Hunted close by to the east and northeast of Redfield a little. Lots of standing water. All ditches full and with the relatively flat land, any low spot was full of standing water- Little Waubay on the Big Prairie. No section line roads passable by truck. But there was some isolated large covies of birds due to the good hatch in that area. Hard to find and get at due to all crops in and access restricted to water so we moved out of there to better ground. Surplus waterfowl licenses were available and some in the group picked those up. Filled out limits on ducks and geese in 1.5 hours in this area since every pothole is full and every popular species is available to jump from the road.

    Spent much more time west and northwest of Redfield. Limits were easy near Zell/Rockham and Chelsea/Cresbard. They had abundant birds and they rose up in flocks of 20s and 50s at times when we found them so we estimate about double the bird numbers over last year in this area. Still lots of water but the hills and low-land rivers drained it somewhat. Section line roads still were not passable. Rain made it a little greasy getting around but 4x4 handled it. Winds weren't shooting friendly but dried out the roads quicker. Ground predator numbers are way down due to coyote mange and raccoon distemper but with limited areas to move we saw more than most years. Got one of both but left them on the road for someone local to bounty. Hawks numbers were huge to the point they were busting some birds headed to the road and made them skittish much early in the week than normal.

    Like I said elsewhere, I welcomed the change in conditions for the new challenges it presented. It made for another fantastic SD opener.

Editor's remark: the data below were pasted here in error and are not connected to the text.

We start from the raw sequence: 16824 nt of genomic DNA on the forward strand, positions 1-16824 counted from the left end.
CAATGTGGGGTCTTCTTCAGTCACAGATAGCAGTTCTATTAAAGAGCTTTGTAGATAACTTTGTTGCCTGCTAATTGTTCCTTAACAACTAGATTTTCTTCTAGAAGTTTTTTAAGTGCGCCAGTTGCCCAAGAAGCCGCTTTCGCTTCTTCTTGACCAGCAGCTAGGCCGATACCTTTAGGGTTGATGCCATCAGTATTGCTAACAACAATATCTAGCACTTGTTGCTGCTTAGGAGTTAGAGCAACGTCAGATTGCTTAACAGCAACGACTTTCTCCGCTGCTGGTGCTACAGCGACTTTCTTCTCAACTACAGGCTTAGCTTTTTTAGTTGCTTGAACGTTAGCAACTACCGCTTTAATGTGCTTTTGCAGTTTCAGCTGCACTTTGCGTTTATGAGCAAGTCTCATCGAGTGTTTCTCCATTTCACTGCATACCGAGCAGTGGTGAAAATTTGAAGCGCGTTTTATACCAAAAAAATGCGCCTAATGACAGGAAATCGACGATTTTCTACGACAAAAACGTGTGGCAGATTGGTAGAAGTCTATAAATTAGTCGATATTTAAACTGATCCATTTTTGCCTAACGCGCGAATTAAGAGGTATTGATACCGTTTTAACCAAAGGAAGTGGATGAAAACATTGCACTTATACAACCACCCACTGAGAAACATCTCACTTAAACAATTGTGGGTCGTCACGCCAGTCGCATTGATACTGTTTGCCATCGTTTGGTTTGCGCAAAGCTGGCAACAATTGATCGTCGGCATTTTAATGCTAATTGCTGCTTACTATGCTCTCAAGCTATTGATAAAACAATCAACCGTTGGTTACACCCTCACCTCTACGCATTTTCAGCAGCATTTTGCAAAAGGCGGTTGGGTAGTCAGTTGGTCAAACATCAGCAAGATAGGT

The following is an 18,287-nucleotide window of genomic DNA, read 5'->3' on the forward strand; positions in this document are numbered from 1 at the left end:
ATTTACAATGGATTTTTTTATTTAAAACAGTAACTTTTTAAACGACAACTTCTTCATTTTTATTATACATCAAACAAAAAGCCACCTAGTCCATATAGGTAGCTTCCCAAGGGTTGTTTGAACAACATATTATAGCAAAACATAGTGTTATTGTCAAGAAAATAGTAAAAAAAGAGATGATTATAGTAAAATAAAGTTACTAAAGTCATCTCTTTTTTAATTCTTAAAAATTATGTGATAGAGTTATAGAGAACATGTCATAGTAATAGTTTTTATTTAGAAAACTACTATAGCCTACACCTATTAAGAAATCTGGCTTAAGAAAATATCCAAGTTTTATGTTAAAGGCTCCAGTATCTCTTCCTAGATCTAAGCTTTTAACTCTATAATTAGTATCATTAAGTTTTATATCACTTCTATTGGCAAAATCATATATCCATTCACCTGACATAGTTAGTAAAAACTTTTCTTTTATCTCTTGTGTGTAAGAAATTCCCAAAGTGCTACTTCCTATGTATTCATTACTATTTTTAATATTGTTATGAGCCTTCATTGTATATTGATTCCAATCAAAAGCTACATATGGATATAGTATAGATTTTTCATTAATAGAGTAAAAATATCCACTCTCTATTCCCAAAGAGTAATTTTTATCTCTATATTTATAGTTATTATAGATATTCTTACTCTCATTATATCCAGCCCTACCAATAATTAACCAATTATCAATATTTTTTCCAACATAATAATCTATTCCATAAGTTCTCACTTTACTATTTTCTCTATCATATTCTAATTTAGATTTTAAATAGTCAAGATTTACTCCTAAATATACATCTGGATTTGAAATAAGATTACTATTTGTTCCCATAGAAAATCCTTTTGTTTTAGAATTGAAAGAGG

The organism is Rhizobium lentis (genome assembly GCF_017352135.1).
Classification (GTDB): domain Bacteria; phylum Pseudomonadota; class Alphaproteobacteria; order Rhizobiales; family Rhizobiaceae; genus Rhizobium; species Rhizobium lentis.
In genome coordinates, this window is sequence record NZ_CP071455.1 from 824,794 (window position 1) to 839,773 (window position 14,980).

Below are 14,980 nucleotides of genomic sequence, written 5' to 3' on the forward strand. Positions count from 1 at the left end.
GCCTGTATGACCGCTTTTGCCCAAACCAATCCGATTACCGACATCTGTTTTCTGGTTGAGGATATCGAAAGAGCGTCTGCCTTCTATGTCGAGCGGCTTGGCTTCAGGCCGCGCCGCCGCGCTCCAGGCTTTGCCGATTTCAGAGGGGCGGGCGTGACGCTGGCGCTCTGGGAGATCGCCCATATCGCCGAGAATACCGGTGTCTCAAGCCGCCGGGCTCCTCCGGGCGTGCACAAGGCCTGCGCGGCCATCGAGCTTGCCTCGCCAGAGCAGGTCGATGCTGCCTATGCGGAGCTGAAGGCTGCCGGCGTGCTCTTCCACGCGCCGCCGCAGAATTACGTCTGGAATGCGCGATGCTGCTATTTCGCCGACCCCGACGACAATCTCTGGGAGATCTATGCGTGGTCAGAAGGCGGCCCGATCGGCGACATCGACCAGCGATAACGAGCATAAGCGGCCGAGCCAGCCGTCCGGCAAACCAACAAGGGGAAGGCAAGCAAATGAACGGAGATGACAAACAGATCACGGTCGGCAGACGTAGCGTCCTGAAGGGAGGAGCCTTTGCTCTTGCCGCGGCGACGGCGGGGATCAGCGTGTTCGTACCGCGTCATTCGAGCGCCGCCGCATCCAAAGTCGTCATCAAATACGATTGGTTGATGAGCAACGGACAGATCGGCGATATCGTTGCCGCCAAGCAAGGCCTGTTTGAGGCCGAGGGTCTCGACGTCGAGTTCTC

4. #24

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    That's a great report.I did not know you could hunt for free out there.Sounds like a great hunt.I wish i could get a Montana report in detail. All the crp is gone in Mt.In Montana, you are not supposed ti hunt ditches, and right of way land,.

  5. #25
    Join Date
    Oct 2013
    Location
    MN
    Posts
    229

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    Quote Originally Posted by Hockeybob View Post
    I promise you guys coming from out of state and spending hundreds if not thousands of dollars on a pheasant trip absolutely care about the amount of birds seen and bagged. Most out-of-state hunters could hunt in their own state but it’s very very poor hunting. They come to the great state of South Dakota for one reason and one reason only and that is for the amount of birds. If the bird population is low there is no need to come they can stay and shoot Pen raised birds in their home state and save all that money.
    Agree and disagree. If you are spending thousands, you are probably hunting pen raised birds at a lodge anyways. To me, SD is about watching the time to see when it is 10:00am, and again when it is close to sunset. It's the putting the cell phone down and not watching the clock the remainder of the day. The driving a backroad and not seeing another person. The eating a lunch or dinner on a tailgate while the sun goes down. It's a getaway. I have said time and time again, a small group of 1-3 hunters can reasonably expect to at least get a shot at a limit of public land birds nearly every day in SD. Lots of variables to play, but at least a chance at it.

    SD also doesn't have to be expensive. Here's a general breakdown of my trip last December.